April 06, 2020
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Library event puts you back in ‘Zone’

ROCKLAND – The scene is a top-secret lab. Two scientists are marveling at their creation: a hologram projector that depicts the universe. The planets whirl in poetic patterns but then the scientists see another image floating in the hologram. Is it a human fetus?

“This is crazy,” one of the scientists says, clicking away at his computer keyboard. “I ran all the debug routines this morning.”

Uh-oh, boys.

Could it be our scientists are traveling through another dimension, a dimension not only of sight and sound but of mind? Could they be on a journey into a wondrous land whose boundaries are that of imagination?

Wait. Anybody hear a creeped-out two-note melody?

OK, baby boomers, all together now: “Next stop: the Twilight Zone!”

Rod Serling’s classic TV series “The Twilight Zone” first aired in 1959 and ran for five seasons. It returned in the 1980s as “The New Twilight Zone,” and now is back again, this time as a special free Halloween showing of three episodes – one from 1961, two from the 1980s – at the Rockland Public Library at 6:30 p.m. Thursday, Oct. 26, on the big screen in the Friends Community Room.

If you stayed up late as a child to watch reruns of Serling’s award-winning show, then you know the surprise-ending segments are perfect fare for older teens and adults looking for Halloween tricks and treats that don’t involve candy. The scripts are brainy stuff – and we don’t mean an icky bowl of noodles at the local haunted house.

TZ was psychological drama at its best, with stories that realistically and often futuristically depicted disturbing sides of human nature, the possibility of alternate worlds and the presence of aliens. Encounters between scientists and holograms or between an aging man and an emotionally wounded Vietnam vet surreally twisted traditional plots of love and self-worth into science fiction and fantasy. Serling and his coterie of star writers, including Ray Bradbury, were writing about 20th century issues – just as Gene Roddenberry would do later with “Star Trek.”

The really scary part is that the eerie TZ themes still resonate today. In “Two,” a young Charles Bronson and Elizabeth Montgomery meet as lonely, post-nuclear war enemies in a nameless and timeless town, a “jungle … that comes in the aftermath of man’s battles against himself,” Serling tells viewers as he stands in the debris, anachronistically dressed in a black suit and holding his signature cigarette. Montgomery speaks only one word – Russian for “pretty” – in the entire episode. Bronson does most of the talking, at one point screaming out a declaration of world peace. The chilling episode will be shown as part of the lineup Thursday.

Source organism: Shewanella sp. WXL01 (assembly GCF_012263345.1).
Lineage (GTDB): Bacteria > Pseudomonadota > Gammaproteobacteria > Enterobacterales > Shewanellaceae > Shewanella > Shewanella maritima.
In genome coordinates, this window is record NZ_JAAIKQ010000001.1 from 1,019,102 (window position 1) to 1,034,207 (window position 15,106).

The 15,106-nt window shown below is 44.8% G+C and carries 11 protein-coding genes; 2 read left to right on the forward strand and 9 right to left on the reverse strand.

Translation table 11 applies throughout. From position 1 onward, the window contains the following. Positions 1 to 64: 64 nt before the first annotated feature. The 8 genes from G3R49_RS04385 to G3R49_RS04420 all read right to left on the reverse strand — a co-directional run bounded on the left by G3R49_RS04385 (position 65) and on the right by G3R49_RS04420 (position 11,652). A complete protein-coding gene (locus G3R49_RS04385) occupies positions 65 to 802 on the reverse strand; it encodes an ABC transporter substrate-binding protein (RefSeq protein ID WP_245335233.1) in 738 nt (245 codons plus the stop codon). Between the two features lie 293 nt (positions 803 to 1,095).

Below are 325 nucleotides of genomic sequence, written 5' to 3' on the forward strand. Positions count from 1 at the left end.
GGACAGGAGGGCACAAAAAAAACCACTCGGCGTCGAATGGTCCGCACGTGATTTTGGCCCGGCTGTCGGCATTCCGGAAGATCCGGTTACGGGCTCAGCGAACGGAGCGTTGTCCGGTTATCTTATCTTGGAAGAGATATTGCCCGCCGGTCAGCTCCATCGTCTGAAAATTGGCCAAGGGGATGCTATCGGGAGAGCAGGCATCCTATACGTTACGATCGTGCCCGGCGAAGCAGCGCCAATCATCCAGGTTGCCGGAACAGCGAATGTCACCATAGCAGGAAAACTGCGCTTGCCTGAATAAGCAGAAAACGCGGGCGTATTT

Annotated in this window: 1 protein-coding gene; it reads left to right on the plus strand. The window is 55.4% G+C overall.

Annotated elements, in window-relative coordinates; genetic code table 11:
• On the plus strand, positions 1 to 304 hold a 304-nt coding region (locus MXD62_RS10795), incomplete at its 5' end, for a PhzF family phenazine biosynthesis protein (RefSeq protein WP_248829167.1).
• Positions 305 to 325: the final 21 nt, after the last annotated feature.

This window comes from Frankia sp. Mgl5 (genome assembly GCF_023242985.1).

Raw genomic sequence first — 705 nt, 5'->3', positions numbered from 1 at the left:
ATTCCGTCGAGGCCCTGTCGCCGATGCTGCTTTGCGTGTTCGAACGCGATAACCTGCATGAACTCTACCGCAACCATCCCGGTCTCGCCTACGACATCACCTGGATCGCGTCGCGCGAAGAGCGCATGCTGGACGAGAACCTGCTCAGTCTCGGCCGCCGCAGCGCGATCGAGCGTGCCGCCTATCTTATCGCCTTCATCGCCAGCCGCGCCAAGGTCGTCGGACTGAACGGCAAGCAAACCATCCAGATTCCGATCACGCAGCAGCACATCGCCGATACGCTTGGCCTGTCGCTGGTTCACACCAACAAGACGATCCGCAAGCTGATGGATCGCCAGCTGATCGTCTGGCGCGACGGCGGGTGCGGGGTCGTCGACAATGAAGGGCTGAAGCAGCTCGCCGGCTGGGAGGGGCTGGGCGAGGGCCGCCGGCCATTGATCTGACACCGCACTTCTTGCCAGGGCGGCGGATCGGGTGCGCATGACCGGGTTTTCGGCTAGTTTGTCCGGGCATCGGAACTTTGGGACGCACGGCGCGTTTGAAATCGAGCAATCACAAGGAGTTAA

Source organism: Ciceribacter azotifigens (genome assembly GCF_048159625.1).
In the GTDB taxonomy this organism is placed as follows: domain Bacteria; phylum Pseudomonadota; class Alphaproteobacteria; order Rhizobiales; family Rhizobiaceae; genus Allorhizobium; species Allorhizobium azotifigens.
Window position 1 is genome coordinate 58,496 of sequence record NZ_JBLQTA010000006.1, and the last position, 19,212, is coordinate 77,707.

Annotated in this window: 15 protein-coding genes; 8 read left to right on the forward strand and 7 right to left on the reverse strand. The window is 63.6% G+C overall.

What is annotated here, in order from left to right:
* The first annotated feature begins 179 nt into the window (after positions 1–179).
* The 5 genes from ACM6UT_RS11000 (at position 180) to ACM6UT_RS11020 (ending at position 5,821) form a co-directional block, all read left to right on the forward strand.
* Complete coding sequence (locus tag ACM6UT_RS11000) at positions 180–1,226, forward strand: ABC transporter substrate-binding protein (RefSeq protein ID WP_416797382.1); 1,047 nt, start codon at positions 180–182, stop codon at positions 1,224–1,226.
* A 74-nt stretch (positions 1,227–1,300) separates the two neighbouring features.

Serling, who majored in English literature and drama in college, was one of the early TV writers to cloak messages about racism, sexism, government propaganda, war and bigotry. “You can put words into the mouth of a Martian and get away with it,” Serling reportedly said. Perhaps that’s why so many actors eagerly joined his casts.

“Serling was a genius at writing about the insanity of human beings in a very human way,” said Steve Donoso, programs director at the Rockland Library and curator for the free events that take place there each Thursday evening. “He’s very good at reminding people: This is insane. But it’s not insane people necessarily. It’s normal people. Yet what shows up is not what we expect.”

Donoso is hoping patrons will show up in costumes. He’s still planning his own.

“Halloween is a time when fears are played with in a fun way but can also be scary,” said Donoso. “It’s a time when we’re allowed culturally to look at the things that scare us. Serling was good at writing about those fears in a personal way.”

Costumes are mandatory, but why not go as your favorite TZ character? It’s another dimension, so not even the sky is the limit.

Alicia Anstead can be reached at 990-8266 and aanstead@bangordailynews.net.


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